US President Barack Obama Sunday reprimanded an opposition leader for asking the US government to do things to Jubilee that he opposed when he served in government.
“There is an opposition leader who asked me to do more and force the Kenya government to certain things. But I reminded the leader that he opposed this kind of intervention when he was in government. Was he just raising these things because he is in opposition?” Obama wondered.
Obama made this disclosure when he met representatives of civil society organisations and students at Kenyatta University shortly before he concluded his three-day visit to Kenya.
Obama had just met opposition leaders Raila Odinga, Moses Wetang’ula, Kalonzo Musyoka and Martha Karua at the VIP lounge in the Moi Sports Centre Kasarani before he headed to KU to meet the civil society groups.
President Obama did not name the opposition leader.
But in 2009 the then PM Raila Odinga cautioned the West against interfering in Kenyan affairs during an Africa Growth and Opportunity meeting in August 2009.
“Lecturing us on issues that deal with governance and transparency is in bad taste,” said the PM. Added Odinga: “The continent is still recovering from an era of dictatorship and tyrannical leadership that many African countries struggled hard to dislodge.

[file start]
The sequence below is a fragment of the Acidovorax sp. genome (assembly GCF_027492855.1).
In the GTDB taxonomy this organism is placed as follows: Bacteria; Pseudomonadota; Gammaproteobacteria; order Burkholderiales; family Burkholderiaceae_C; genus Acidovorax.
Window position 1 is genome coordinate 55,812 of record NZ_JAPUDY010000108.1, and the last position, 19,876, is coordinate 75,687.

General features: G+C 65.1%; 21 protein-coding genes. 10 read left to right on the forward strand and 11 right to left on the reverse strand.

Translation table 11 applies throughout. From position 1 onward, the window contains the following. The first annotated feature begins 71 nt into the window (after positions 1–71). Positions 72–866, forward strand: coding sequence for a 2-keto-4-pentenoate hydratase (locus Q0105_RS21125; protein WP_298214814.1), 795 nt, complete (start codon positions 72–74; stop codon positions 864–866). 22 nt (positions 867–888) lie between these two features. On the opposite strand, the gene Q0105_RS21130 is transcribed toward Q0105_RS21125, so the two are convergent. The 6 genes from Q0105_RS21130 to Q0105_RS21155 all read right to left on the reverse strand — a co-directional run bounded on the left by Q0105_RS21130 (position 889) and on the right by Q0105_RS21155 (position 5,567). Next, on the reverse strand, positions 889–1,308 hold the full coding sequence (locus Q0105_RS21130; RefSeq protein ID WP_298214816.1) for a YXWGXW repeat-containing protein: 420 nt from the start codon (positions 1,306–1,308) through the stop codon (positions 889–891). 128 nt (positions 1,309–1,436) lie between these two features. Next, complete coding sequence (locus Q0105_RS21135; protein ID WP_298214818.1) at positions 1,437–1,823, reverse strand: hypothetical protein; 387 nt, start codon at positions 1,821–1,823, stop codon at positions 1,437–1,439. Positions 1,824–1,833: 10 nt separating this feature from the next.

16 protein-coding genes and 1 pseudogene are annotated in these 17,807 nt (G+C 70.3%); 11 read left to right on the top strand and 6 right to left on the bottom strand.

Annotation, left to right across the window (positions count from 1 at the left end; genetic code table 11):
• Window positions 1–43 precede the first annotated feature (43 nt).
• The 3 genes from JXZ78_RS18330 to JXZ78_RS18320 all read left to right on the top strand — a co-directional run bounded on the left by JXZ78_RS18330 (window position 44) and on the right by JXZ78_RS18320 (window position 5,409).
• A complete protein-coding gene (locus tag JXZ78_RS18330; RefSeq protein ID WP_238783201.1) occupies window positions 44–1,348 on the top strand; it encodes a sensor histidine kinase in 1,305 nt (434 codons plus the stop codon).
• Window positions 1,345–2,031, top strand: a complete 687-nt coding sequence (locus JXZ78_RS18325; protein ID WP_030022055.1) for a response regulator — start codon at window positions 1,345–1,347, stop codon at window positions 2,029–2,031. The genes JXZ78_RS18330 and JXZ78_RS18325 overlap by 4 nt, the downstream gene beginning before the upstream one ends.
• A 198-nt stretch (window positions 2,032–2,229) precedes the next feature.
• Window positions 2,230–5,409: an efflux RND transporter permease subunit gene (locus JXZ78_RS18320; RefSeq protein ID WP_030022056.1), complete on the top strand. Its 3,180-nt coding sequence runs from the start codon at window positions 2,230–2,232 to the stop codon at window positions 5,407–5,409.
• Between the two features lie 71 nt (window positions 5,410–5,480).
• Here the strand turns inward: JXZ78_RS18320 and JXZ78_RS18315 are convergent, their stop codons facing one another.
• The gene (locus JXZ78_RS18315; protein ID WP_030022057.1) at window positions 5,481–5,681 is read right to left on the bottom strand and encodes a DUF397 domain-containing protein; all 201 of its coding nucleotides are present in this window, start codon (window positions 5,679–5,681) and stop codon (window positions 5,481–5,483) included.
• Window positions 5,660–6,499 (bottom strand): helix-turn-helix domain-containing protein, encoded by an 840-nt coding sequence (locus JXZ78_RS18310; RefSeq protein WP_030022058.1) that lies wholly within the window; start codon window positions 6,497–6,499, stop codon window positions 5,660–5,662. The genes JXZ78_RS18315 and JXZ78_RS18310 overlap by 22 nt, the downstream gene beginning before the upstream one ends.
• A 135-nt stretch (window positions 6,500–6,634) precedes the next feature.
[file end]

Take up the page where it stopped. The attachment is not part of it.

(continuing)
“We therefore don’t need lectures on how to govern ourselves… we only require lectures on how to trade not only with ourselves but with the rest of the world to enable us prosper,” Raila is quoted by Nation telling then US ambassador to Kenya Micheal Ranneberger.
In October 2009, Moses Wetang’ula, then minister for Foreign Affairs, lashed out at the US after it imposed a visa ban on a top government official. The official banned from entering the US was one of 15 the US has categorised as anti-reform. Wetang’ula, at a press conference, stated that the US should stop meddling in Kenya’s internal affairs and argued that the decision was a breach of diplomatic standards and the UN Charter.
The meeting between Obama and the opposition leaders yesterday touched on corruption and democracy, including electoral reforms.
The opposition presented the US leader with a memorandum of their wish list that sources said was on electoral reforms and alleged high-level corruption in government.
The meeting was held shortly after Obama’s public lecture at the Safaricom Arena Kasarani, where he urged Kenyans to stand firm and say “enough is enough” as regards high-level corruption.
Kalonzo after the meeting told the press that the opposition will this morning share with the nation the concerns they raised with the US leader.
Sources say the memo the opposition presented contained details of high-level corruption in the government.
“As the opposition we are very happy with the speech President Obama delivered to the nation asking Kenyans to say ‘enough is enough’ to corruption,” Kalonzo said, without elaborating.
“The speech was dear and it resonated well with we in the opposition about high-level corruption in government.”
He said in view of the speech President Obama delivered, they will this morning share with the rest of the country what is contained in their memorandum.
And on her Twitter account, Karua posted “Kwaheri ?@POTUS your visit brought learning and inspiration to all.”